NYC Create supports the Platinum PIAs vision of using the arts to make a difference in your community. Community change through the arts has long been a building block of the Platinum PIAs toolkit and the new organization known as NYC Create follows that lead. NYC Create focuses in on helping artists of all kinds – musicians, writers, filmmakers etc. – to promote themselves, build their audience and ultimately monetize their art. NYC Create was created as a response to the way that the new tax law has negatively impacted small arts organizations, especially those that depend on middle income people for donations. NYC Create was developed to empower artists to survive despite the way that the arts in America are currently under attack. In their new course series, Art Gush (a partner with NYC Create) explores Guerilla Entrepreneurship as a way that artists can fight back. The most recent step in this process that Art Gush has examined (as reflected in the NYC Create blog) is that of “Proof of Concept” as seen on “Shark Tank.” This is the phase of business development for artisticpreneurs in which they prove that their creative business concept works. For more information on this rung of the ladder please read the latest NYC Create blog entry.
A key concept for the 2018 Platinum Pias is going to be “Artist Entrepreneur.” Many of the nominees will fall into that category. And lucky for you there’s an Artist Entrepreneur article here you may be interested in. It’s quite brief but does make some good points about being a Starving Artist versus Artist Entrepreneur.
As someone who speaks to college classes on occasion, I inevitably get asked about movie funding. Why? Probably because it is becoming increasingly difficult to acquire funds for movies or other creative projects, therefore new approaches are needed.
One of the reasons that it is becoming more difficult to get funding for films is because for small independent motion pictures, unless they are using alternative online distribution, are not as easily getting viable distribution deals. In other words, if an investor invests in a for-profit movie venture, she or he is not usually going to make a profit, let alone get her or his money back.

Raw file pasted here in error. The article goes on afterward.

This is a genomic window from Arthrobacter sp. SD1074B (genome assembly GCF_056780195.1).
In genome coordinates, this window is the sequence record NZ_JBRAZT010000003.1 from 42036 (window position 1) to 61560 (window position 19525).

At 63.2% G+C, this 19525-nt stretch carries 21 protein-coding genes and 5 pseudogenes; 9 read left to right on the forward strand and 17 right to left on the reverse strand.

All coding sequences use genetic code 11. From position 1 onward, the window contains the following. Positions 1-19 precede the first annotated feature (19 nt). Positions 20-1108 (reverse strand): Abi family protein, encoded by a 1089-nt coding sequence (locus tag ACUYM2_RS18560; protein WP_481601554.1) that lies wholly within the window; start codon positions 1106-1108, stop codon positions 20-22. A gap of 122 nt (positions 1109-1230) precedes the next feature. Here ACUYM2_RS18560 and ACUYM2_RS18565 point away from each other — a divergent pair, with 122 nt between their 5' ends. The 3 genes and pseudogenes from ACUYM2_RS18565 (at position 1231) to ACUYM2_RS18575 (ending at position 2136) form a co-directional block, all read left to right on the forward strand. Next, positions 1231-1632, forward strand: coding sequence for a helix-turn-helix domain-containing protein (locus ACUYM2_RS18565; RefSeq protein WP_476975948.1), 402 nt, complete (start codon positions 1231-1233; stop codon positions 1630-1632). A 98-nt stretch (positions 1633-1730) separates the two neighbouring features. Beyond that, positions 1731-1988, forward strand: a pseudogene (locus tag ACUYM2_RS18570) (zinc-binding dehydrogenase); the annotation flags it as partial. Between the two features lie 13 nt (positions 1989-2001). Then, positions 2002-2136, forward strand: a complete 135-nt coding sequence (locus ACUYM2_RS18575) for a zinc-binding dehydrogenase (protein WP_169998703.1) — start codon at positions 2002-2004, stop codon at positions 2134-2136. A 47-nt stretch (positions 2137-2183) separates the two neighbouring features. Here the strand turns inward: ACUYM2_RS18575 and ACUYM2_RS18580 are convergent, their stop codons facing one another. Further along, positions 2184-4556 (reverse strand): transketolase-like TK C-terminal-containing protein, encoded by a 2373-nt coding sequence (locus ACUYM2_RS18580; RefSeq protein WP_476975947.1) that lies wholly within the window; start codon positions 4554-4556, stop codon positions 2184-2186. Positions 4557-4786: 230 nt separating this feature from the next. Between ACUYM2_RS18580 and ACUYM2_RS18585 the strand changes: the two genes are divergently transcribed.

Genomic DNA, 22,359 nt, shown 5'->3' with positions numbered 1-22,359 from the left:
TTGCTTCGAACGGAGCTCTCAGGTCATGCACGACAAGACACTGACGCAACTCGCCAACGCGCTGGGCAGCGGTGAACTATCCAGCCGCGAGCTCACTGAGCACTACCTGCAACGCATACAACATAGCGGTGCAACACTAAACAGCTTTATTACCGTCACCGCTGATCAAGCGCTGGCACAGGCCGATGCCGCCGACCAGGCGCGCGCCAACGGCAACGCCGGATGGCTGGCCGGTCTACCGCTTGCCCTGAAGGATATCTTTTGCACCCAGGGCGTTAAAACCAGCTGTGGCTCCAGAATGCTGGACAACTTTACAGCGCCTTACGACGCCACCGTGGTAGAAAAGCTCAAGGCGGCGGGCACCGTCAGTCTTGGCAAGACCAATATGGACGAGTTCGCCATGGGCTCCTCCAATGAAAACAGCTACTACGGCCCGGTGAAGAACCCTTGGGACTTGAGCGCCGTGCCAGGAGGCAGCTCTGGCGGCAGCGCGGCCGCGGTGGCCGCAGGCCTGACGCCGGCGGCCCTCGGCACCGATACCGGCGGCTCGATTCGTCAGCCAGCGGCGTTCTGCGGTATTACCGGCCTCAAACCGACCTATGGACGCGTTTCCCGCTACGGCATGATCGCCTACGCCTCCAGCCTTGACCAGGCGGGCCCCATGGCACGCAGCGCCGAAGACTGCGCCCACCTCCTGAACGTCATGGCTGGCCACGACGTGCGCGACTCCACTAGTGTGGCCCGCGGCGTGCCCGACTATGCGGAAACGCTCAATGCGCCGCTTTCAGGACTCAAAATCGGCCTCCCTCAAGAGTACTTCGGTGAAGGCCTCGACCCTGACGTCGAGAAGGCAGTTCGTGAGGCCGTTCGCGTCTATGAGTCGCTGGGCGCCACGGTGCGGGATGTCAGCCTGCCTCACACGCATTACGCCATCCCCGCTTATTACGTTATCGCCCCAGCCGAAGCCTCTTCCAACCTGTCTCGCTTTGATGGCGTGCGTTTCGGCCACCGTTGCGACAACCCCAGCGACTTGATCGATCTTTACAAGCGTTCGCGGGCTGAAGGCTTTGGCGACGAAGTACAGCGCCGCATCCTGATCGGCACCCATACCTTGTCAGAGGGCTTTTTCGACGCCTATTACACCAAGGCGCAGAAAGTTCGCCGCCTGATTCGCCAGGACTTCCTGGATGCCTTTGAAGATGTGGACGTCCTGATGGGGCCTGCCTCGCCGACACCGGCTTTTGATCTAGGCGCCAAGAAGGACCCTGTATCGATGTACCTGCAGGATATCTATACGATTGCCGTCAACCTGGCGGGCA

A possible solution is to go nonprofit rather than for-profit. This means that rather than getting investors for your movie, you are getting donors. But how do you get donors? They key is to have a film that addresses some important public issue therefore there is an interest in getting the word out.
The strategy then is a three part process as seen in this article.
The new “Thrillumentary” info video has been removed because it is now going to make its world premiere at the Platinum Pias Community Awards Show for Artists on March 20th, 2017 at DCTV in New York City.
But if you still want to hear music by the “Thrillumentary” International Band you might want to check out the new Lights Camera Read donations video. All the music in the video was created by the “Thrillumentary” International Band.
And of course if you are interested in getting tickets to the Platinum Pias, please sign up for the NYC Make a Difference newsletter. When the time comes, tickets will be available exclusively to newsletter subscribers.
We asked Filmmaker, Educator and Artist Advocate Yianni Stamas how he plans to distribute the film “Thrillumentary” that he is working on.
This is his response:
If you are making a film with our Art Gush Method of Digital Filmmaking as seen on the Art Gush website, chances are you have the intention to distribute your movie to an audience.
But what is the new distribution path for a film like “Thrillumentary?” Answer: digital film distribution on VOD (Video On Demand). Entities include iTunes, Hulu, Amazon, VuDu, Netflix, Cable VOD and so forth.
It’s easy to get on several of these platforms with a film like “Thrillumentary,” which is a good thing. Why? Because with some of them, every time a person views your film – you get paid. The downside though, is getting viewers there in the first place, ready to buy.
It’s been said that a consumer needs to see up to 12 “impressions” about your movie before they are going to watch a film like “Thrillumentary.” Big Hollywood companies accomplish this goal with extremely large marketing budgets that used to be called P&A (Prints and Advertising).
But how does the small independent filmmaker do it? How does she or he get folks to want to rent online her or his flick?
The answer is digital marketing, which may include, but does not rely on solely, social media. To build visibility for your picture you need to have it all over Google and other search engines. This can be accomplished in part by submitting your film for reviews, networking with blogs/vlogs and doing as much online press as possible.